Overall, the HS20 is an excellent projector for the money, with unique and particularly impressive performance in HDTV. Due to its very high resolution LCD panels with Micro Lens Array and superb hi-def scaling, HDTV 1080i images are rendered with no pixelation, and with acute precision that is unmatched in projectors in this price range. If your primary concern is for the best possible picture from HDTV for street prices in the range of about $3,000, read no further-go order an HS20.
With DVD sources the HS20 also delivers very satisfying images. However overall image quality from DVD does not stand out above the competition in the same manner that its HDTV performance does. Part of this is due to the resolution limitations of the signal itself which do not improve with the incrementally higher physical resolution of the display. But it is also due in part to the plastic lens shield that covers the recessed lens. This shield is required to keep dust out of the machine, but it slightly softens the image on the screen. If there is an HS30 in our future, we hope Sony engineers will either eliminate the need for the shield, or incorporate a shield of higher optical purity. (Yes, the shield slightly compromises HDTV also, but the acuity of the HDTV image is so pristine to start with, it is still amazing even with the shield in place.)
There has been a lot of confusion over light output of the HS20. Some say the unit is quite bright, and others have reported that it is unexpectedly dim. The fact is that it can be either, or anything in between depending upon how you set it up. Sony's published specifications indicate 1400 ANSI lumens. As reported earlier, upon arrival our test unit was putting out less than 400 lumens even at its brightest settings. However, it turns out that the lamp was faulty. With a new lamp installed, brightness immediately improved by a factor of 2.5x.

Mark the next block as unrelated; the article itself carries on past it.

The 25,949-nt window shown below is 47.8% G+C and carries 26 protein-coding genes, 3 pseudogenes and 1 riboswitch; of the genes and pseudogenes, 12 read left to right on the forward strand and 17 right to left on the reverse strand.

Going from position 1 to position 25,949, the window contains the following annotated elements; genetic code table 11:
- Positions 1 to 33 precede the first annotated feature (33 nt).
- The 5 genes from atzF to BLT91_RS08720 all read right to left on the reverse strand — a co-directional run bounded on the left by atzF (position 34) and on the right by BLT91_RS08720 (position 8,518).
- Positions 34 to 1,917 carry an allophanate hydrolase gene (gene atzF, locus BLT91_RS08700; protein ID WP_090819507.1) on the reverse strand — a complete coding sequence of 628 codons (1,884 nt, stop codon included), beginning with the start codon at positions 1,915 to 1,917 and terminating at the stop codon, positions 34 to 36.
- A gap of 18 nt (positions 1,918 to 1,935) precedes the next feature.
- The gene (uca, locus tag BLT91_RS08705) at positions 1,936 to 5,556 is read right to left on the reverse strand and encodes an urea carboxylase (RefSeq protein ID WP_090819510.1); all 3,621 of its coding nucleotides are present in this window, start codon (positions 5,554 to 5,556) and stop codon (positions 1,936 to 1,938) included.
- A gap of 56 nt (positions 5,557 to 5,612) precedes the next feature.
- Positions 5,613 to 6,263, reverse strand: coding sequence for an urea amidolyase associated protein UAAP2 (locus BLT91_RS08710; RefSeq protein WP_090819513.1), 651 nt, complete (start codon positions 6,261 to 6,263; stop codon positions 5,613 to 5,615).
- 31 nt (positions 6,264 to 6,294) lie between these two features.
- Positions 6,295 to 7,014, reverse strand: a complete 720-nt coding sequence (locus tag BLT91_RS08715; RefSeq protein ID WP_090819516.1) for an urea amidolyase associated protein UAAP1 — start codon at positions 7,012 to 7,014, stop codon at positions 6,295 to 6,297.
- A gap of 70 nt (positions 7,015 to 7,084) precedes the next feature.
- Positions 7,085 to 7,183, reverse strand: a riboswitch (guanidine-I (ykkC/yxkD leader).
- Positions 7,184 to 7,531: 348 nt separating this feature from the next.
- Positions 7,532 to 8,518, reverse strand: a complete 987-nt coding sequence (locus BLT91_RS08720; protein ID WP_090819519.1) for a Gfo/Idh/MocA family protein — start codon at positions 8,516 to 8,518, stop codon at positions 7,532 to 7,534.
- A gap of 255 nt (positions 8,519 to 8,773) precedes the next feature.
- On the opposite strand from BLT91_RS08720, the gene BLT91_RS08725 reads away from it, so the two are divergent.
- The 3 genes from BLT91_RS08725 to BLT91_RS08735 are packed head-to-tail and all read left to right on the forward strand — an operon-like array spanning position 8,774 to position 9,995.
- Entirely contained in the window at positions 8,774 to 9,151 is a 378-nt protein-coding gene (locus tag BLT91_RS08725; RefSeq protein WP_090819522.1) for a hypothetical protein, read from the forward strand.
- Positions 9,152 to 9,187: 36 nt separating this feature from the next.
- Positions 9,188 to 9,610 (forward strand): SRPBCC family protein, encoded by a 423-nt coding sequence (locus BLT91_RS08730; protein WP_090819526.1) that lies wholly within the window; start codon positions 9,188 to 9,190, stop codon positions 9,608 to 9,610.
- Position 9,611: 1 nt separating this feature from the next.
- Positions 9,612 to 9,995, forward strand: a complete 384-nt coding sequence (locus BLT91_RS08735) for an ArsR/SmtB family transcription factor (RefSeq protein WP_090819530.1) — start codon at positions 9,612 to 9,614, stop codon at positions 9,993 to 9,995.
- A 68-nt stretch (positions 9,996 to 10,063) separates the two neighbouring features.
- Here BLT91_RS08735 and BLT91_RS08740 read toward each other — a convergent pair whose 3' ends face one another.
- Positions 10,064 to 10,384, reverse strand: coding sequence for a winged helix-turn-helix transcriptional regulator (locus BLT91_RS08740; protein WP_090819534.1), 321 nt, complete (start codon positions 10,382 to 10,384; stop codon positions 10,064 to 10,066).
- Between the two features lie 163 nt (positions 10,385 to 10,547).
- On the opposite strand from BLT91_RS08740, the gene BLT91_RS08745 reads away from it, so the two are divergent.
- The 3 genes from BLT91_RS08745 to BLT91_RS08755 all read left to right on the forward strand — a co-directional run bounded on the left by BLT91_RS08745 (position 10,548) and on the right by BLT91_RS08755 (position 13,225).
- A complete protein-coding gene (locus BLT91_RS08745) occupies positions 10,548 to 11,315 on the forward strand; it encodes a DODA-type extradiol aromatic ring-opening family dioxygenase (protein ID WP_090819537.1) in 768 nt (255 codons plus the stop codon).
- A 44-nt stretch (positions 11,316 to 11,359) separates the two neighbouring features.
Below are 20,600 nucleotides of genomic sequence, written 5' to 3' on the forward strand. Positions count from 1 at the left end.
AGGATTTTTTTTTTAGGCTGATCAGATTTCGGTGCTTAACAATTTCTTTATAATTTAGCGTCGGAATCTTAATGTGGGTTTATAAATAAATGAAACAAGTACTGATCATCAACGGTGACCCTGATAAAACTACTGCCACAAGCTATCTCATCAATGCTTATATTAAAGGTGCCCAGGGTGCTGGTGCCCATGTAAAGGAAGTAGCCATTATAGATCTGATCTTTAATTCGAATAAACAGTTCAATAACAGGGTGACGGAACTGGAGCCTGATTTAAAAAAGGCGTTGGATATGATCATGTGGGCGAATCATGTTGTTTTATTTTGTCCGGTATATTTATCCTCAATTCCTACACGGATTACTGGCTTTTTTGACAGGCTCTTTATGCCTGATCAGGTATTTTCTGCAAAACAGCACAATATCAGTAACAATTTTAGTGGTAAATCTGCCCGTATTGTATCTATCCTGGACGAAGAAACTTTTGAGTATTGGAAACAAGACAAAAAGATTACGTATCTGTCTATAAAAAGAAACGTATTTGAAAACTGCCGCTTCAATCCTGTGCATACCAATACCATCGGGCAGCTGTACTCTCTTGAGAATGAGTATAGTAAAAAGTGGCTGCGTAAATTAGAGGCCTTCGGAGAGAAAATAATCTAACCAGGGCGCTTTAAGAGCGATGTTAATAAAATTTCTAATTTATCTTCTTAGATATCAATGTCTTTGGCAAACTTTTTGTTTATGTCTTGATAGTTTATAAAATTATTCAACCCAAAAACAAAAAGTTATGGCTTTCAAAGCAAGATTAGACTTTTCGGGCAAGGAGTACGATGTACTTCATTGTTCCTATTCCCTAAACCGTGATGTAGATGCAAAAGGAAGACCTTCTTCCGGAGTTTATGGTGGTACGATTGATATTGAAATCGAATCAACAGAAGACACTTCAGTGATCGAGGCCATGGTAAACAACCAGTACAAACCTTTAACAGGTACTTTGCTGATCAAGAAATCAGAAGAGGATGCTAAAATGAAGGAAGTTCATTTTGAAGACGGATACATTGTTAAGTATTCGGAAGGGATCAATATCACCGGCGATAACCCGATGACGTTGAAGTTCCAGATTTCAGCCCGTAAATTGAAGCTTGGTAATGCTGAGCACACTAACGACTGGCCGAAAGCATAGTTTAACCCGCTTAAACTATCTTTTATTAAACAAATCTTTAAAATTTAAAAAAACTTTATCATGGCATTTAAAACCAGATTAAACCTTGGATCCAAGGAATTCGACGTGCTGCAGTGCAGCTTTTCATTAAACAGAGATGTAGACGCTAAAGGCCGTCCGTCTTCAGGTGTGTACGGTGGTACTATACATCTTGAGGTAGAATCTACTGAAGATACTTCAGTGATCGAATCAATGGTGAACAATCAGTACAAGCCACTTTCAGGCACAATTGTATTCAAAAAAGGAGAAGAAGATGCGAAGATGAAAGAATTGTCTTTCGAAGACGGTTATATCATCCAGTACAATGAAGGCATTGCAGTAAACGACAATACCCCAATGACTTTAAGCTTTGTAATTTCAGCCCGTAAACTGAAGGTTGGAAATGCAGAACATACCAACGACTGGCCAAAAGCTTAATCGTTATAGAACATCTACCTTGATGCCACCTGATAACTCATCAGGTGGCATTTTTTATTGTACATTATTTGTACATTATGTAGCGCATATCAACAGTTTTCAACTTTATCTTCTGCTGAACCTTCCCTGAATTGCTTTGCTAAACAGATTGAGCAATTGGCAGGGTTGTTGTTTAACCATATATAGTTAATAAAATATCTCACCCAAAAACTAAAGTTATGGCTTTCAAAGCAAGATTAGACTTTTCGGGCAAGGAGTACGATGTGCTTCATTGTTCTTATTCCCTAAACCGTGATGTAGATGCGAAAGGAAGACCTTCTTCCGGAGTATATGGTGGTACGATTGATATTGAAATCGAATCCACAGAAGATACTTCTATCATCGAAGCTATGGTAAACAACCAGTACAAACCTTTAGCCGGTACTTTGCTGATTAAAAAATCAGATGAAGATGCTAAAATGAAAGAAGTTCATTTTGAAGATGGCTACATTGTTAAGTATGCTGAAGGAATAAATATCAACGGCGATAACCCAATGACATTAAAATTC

Nevertheless, the theoretical brightness rating of 1400 lumens gives consumers the impression that this unit is substantially brighter than other widescreen LCD projectors on the market. Not so. There are a variety of ways to set up the HS20 depending on your needs and uses. But once you have optimized the system for video display the HS20 will not deliver anywhere close to 1400 lumens to the screen. All projectors fall below their theoretical lumen output specs after calibration, but this one falls farther below spec than most.
You attain the brightest possible output on the HS20 with the IRIS open, lamp/fan on high, color temperature on high, and no color-correcting filter in place (in other words, worst possible settings for good video). With this combination of settings we measured our test sample at 952 ANSI lumens. Then we began to make changes and measure the impact on lumen output.
First, we switched the color temperature from factory preset high to factory preset low, which brought it closer to the ideal temperature for NTSC video. That dropped lumen output 20%. Second, closing the IRIS to increase contrast dropped lumen output by 33%. Third, we added the optional color-correcting filter. That reduced lumen output by 40%. Finally, dropping the lamp mode from high to low reduced lumen output by 15%. So the bottom line is that, depending upon your choices in setting the unit up, you will net anywhere from 300 to about 700 ANSI lumens of actual light on the screen.
The largest single factor that impacts lumen output is the color correcting filter, which as we said cuts brightness by about 40%. Videophiles will want to use this filter for optimum film viewing in a dark theater environment, but it is not needed for video games, television, sports events, and other subject matter where precise color is already nonexistent. Keep in mind that the human brain deploys its own real-time color-compensating filters, and your brain will think flesh tones will look largely natural in most scenes on the HS20 even when the color-correcting filter is not in use.
|Review Contents:||Overview||Performance||Performance and Conclusion|